Summary First: There is hope, hope with many “ifs”, but hope. Good daily data is hard to come by, but new “cases” reported in China are very low or zero now. There is hope in that fact.
Worldwide, as reported on Saturday, March 21st, nearly 90,000 “known cases” have recovered. “Recovered” suggests there are 90,000 people out there with good antibodies against this disease–and those are only the folks we know about, people with diagnosed illness who were tracked.
IF, as suspected, there are many in the general population of the world who have been exposed to SARS-CoV-2, people who never had symptoms or only mild symptoms that didn’t bring them to medical attention, and IF those folks developed good protective antibodies, then the future is not nearly as bleak as many of us currently fear.
Why? Epidemiologists current best suggestion is that each infected individual is passing the disease on to 2.2 others. That is the Basic reproduction number, the R0, for Covid-19. (Click that link if you like numbers.) Postulating random transmission with that R0 of 2.2 suggests that once 55% of the population is immune, the disease will cease to spread. That’s an ideal world number but it offers this hope: If immunity (which we are not equipped to broadly measure for this or any other virus because it’s expensive and time-consuming) is growing among asymptomatic individuals in the world population, then this scourge has an end point–herd immunity–when 55% of the populace is immune. The other 45% remain vulnerable–but are still relatively protected by the immunity of the herd.
This hope in no way suggests we should abandon our efforts to “flatten the curve.” Flattening the curve still buys time. Flattening the curve will decrease the number of people who will be diagnosed, suffer, and die of this disease on our way to herd immunity while that immunity quietly builds.But maybe, just maybe there is light at the end of this tunnel–as the Chinese experience may now be demonstrating. We still have quite a knothole to get through to get there.
Here’s the much less condensed version of that same argument, along with a lot of other thoughts and speculation:
In an imaginary world in which all human interaction were totally curtailed for fourteen days there is evidence to suggest the Covid-19 might stop dead in its tracks. Going through that thought experiment and its assumptions might be useful.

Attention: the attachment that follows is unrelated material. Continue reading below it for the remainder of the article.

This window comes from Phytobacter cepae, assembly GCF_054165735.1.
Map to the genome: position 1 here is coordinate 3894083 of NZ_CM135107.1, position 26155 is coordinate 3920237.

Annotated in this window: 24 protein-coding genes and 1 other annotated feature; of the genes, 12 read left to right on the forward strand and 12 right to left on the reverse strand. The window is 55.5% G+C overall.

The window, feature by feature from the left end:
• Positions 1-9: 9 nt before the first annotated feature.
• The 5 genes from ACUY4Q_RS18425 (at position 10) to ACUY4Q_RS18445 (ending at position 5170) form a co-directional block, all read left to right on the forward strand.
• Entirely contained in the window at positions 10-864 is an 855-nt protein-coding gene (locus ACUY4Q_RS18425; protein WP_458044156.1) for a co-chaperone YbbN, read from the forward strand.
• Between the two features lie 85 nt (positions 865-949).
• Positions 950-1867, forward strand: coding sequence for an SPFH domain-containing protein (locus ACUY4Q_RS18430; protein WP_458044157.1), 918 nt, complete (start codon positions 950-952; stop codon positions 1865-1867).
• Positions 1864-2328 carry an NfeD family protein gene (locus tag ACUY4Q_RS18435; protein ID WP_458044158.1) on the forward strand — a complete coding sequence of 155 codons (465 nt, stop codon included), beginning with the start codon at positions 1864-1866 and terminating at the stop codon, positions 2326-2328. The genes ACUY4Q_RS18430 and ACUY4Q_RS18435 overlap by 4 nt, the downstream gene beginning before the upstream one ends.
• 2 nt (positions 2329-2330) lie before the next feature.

Some number of virus particles enter the nasal passages of a host human. Some of the virus particles gain access to the cytoplasm of some number of the host’s cells (cytoplasm is the innards of the cell, innards bounded by the cell’s outer membrane). In the cytoplasm the virus hijacks the cell machinery to the virus’s own use: making thousands or millions of copies of itself until the cell bursts and releases new virus particles that infect adjacent cells. Unchecked, it is easy to see how this process might quickly overwhelm the host. (Notice that the numbers of virus particles to which the host is exposed might be an important variable in this ramp up.)
The immune system of nearly every host will start to make antibodies that destroy viral particles. It is a race. If the host’s immune system is up to the task, the antibodies will win. The host human will get better or may not even have had any symptoms while this is all happening. In this ideal world the antibodies will remain available and on high alert to kill any new arrivals of SARS-CoV-2, i.e. this patient is immune, he(she) is no longer susceptible to a new presentation of virus (his antibodies kill any virus that manages to replicate in his cells). This person no longer sheds any intact viral particles that can infect someone else. In a population of host humans eventually there are so many hosts who are immune that the virus cannot propagate–that’s called herd immunity.
We think we know the following about SARS-CoV-2:
1) The incubation period (the time between exposure and the first symptoms) is around 3-6 days.